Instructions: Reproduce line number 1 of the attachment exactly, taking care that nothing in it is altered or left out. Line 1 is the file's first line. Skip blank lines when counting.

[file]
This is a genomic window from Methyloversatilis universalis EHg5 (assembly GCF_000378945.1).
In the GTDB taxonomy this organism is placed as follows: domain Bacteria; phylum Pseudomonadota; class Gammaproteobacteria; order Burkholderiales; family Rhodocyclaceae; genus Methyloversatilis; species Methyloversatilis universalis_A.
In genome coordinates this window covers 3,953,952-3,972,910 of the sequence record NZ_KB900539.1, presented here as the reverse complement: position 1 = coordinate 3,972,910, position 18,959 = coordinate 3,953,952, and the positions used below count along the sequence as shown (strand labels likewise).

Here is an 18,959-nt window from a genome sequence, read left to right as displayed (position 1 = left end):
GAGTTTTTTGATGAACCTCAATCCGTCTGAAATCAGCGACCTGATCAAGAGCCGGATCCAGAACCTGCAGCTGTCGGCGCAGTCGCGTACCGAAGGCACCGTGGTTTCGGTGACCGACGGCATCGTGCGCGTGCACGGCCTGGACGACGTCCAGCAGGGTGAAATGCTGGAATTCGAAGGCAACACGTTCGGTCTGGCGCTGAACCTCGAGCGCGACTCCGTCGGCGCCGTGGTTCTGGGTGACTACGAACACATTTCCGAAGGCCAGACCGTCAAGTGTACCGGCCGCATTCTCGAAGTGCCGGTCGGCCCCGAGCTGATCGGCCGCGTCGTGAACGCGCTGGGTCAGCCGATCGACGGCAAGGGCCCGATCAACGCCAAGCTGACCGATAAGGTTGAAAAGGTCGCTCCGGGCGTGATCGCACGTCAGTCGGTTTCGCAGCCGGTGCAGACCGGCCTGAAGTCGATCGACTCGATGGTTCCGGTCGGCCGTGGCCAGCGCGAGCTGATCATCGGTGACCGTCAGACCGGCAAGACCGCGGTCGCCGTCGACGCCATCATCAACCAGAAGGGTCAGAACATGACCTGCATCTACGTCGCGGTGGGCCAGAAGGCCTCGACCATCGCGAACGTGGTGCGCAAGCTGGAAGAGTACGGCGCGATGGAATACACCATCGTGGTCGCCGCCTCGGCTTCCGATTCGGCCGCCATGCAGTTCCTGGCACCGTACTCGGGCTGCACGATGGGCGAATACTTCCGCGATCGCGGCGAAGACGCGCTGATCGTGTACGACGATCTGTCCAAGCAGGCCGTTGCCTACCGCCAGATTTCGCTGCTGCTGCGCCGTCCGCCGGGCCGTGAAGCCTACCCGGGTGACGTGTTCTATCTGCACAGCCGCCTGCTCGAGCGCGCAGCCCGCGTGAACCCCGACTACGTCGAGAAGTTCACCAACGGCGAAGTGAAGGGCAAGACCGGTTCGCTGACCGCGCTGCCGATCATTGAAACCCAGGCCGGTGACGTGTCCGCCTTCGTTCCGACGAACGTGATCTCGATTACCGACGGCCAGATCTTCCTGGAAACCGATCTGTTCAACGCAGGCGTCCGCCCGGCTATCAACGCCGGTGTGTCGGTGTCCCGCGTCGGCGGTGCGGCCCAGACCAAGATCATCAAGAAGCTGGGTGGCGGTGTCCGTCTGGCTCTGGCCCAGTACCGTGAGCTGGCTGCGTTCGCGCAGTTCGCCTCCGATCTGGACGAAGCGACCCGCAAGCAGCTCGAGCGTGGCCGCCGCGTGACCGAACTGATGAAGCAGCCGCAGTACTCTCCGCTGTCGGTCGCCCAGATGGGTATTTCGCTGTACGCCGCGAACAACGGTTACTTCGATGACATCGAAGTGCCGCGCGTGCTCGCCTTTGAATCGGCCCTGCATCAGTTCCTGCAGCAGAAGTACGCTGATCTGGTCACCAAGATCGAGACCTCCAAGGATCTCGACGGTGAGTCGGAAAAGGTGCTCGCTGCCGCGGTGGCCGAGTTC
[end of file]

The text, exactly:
This is a genomic window from Methyloversatilis universalis EHg5 (assembly GCF_000378945.1).